New book chronicles pilots and Idaho backcountry adventures
TWIN FALLS – Twin Falls pilot Steve Mulberry flipped through an Idaho author’s thick new book on backcountry aviation, pausing at a 1970 photo from a mountain airstrip.
“This is the Twin Otter I used to fly in Alaska – I can’t believe it,” said Mulberry, 59, who reported for his job as an Alaskan bush pilot three days after his Boise State University graduation in 1975.
In the 557-page hardcover “Bound for the Backcountry: A History of Idaho’s Remote Airstrips,” those moments of recognition might be plentiful for any pilot with experience in the Idaho backcountry. Written by Richard H. Holm Jr. of Boise and McCall, the book chronicles the personalities and aircraft important to nearly a hundred of Idaho’s isolated airstrips.
“Almost with every picture I recognize something – it brings back a memory,” Mulberry said, spotting pilots’ names and aircraft models as he scanned the pages. “This is a real great history; I don’t think you’ll ever find a history like this.”
These days Mulberry flies a 747 for United Airlines, and photos of Idaho wilderness share space on his cellphone with his cockpit photography of Siberia’s snow-crusted peaks. He’d returned from Hong Kong two days earlier and would head for Sydney, Australia, next.
But Mulberry still owns a Cessna 185, a model suited to the heavy loads and short takeoffs and landings of Idaho mountain flying. He takes his sons airplane camping every summer – in 2012, for instance, at the remote Warm Springs airstrip on the South Fork of the Payette River. He flies war veterans into the backcountry for Wounded Warrior programs, and he donates plane time to search for lost snowmobiles, lost hunters and missing aircraft.
Mountain flying is dangerous. It requires humility and a knowledge of the limits of both pilot and aircraft. And it’s dreadfully hard to make a living at it, Mulberry said.
“You can’t eat scenery,” he said, echoing advice he heard as a young flier. Still, those long-ago years were a wonderful life. “I savor every moment of the mountain flying. That was the best.”
You’ll find a lot of that sentiment in Holm’s book.
As a University of Idaho student, Holm, now 30, got interested in the state’s backcountry history. As a pilot, he does seasonal air taxi work such as regional charter flights and delivering river rafters to their put-in destinations, particularly on the Middle Fork of the Salmon River. The two interests combined in his “Bound for the Backcountry,” whose narrative backdrop is “how aviation … shaped what we think of as wilderness areas.”
The book’s early chapters put Idaho’s remote flying into the context of 1930s fire suppression; the shift of backcountry homesteads from serving miners to attracting hunters and anglers; the explosion of whitewater river sports; and The Wilderness Act of 1964.
But the bulk of this thick volume is devoted to heavily researched accounts of individual strips: how and why they were built, who was involved, and any interesting tales – funny or tragic – attached to them.
“It’s very, very good and comprehensive of the origination of a lot of ranches,” said pilot Dick Waite, 86, of Hagerman, who has flown over Idaho for 67 years. “It’s a great book that Richard did.”
One of the book’s most tragic tales involves a blown cylinder on a DC-3 148Z’s right engine above the Selway River in 1979. The flaming engine tore away from the wing, and the right landing gear dropped. The pilots maneuvered the wounded aircraft through the walls of the Selway canyon, Holm writes, but when the left wing struck a tree they lost all control.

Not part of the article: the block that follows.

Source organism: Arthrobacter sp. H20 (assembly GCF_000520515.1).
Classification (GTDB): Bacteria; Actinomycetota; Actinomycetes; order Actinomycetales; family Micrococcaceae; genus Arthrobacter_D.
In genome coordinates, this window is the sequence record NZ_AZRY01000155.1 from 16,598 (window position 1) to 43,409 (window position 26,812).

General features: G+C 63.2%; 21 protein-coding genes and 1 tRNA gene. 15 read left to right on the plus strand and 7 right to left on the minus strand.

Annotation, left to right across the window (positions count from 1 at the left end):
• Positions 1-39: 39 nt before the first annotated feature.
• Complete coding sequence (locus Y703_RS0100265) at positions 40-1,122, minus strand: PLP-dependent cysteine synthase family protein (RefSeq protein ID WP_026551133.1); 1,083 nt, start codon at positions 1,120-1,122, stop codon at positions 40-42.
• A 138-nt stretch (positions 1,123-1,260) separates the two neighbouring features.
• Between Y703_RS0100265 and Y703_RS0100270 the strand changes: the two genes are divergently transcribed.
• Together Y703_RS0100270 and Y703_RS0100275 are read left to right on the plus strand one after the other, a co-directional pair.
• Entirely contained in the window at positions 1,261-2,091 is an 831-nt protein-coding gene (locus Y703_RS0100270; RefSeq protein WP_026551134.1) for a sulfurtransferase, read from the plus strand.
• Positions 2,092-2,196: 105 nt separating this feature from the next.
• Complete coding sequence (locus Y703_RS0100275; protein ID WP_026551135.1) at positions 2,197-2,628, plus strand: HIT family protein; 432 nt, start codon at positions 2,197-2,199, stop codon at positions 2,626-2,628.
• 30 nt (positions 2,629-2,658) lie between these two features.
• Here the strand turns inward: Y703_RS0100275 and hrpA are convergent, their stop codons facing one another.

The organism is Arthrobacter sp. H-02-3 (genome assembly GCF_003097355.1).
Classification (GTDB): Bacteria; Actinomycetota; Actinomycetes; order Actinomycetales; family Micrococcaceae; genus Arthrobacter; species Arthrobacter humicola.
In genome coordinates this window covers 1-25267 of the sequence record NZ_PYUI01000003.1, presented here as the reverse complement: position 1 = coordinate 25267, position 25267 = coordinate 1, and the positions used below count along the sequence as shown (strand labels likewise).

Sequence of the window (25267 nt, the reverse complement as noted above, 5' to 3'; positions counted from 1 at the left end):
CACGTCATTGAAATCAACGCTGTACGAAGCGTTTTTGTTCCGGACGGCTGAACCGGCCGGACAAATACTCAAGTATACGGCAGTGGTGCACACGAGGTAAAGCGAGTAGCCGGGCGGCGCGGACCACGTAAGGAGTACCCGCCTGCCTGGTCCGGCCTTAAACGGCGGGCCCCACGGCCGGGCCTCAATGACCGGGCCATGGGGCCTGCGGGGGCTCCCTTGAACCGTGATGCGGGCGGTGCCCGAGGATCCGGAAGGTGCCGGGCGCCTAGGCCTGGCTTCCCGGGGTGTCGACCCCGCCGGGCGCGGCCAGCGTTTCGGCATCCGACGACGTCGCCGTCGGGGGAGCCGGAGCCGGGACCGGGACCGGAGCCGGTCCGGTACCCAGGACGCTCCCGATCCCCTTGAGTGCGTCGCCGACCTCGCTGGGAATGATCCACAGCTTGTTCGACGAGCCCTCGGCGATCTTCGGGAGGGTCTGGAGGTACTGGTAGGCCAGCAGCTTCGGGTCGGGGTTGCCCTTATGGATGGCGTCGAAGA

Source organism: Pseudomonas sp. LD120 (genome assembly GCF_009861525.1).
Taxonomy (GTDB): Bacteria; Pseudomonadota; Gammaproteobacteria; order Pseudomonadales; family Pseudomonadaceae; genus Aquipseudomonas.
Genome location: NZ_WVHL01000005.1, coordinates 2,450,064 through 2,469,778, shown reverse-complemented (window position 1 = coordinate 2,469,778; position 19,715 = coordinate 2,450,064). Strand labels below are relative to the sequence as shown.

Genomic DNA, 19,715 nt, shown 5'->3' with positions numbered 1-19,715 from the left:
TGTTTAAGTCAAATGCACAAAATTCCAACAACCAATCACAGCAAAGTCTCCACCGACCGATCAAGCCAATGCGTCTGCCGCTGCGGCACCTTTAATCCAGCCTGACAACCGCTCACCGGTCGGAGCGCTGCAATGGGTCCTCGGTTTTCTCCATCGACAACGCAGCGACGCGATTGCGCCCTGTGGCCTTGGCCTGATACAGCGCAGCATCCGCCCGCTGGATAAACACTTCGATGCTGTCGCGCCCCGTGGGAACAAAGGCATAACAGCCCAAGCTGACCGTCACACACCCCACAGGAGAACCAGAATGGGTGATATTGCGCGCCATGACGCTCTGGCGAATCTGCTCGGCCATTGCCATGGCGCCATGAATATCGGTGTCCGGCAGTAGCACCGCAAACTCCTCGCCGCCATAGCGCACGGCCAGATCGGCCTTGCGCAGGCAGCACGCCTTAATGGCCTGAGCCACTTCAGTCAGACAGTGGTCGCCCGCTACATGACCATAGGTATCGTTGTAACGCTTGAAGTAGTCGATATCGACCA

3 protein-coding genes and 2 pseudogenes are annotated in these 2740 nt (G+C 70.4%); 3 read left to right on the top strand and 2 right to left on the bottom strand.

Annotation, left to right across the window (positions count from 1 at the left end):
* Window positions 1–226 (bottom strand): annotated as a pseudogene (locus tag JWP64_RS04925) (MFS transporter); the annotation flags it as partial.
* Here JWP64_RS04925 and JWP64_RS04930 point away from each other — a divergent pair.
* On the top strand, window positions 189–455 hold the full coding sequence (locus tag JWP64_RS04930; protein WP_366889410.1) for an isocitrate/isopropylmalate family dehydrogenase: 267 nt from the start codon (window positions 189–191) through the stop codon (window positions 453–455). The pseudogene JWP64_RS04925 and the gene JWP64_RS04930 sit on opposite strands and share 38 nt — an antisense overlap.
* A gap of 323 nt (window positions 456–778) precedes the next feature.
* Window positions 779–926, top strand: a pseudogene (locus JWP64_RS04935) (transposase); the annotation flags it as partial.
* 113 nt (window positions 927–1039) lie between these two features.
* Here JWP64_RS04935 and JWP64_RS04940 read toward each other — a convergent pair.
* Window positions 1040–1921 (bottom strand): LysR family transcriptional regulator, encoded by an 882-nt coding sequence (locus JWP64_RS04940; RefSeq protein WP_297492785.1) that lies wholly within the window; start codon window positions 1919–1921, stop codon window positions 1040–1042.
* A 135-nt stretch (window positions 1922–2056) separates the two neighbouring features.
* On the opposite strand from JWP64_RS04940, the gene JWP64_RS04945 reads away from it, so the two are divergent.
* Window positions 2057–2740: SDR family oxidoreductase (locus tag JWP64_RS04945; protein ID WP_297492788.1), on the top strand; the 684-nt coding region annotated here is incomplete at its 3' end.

The images captured by a newspaper photographer hiking up the Selway show the outline of the DC-3 and smoke trailing from the falling engine below it. The crash killed both pilots and eight of the 10 passengers.
But the history has its heroes, too.
Among them is helicopter pilot Rod Snider, who descended through thick smoke, flames, airborne embers and intense heat and wind – over and over – to rescue trapped smokejumpers four at a time in 1961 near Grangeville. Holm tells the story with enough technical detail for aircraft-savvy readers to appreciate the difficulty of the feat, but with all the humanity that another reader might crave.
“It’s more dangerous flying than you’re going to find in other places, and as a result there are a lot of accidents back there,” Holm said in a telephone interview.
In general, pilots who operate in Idaho’s backcountry are humble, understated folks, he said. It takes that to fly in these conditions: heat and altitude that lower aircraft performance, heavy loads, tight canyon maneuvers, smoke.
“They do some pretty amazing things – these people who have been at it for 30 years,” Holm said.
A key figure in Twin Falls’ aviation history makes an appearance in Holm’s account of a crew who bailed out of a B-17 bomber during World War II over the Middle Fork of the Salmon River. Charles Reeder – who in 1941 started Reeder Flying Service in Twin Falls – made a daring night landing at Indian Creek to help in the crew’s 1943 rescue.
“… the only way he could identify the airstrip was the reflection of the snow between the trees,” Holm writes.
Waite shows up near the end of “Bound for the Backcountry,” as Holm details 16 Travel Air 6000 aircraft that were flown in remote Idaho.
“Without a doubt the Travel Air Model 6000 became an icon of the Idaho backcountry to many residents, fishermen, hunters, smokejumpers and foresters,” Holm writes. “These high performance airplanes were rugged and could carry large loads in and out of short, rough-surface airfields with little trouble.”
“Dick and his connections were an invaluable resource for me when I wrote the book,” Holm said.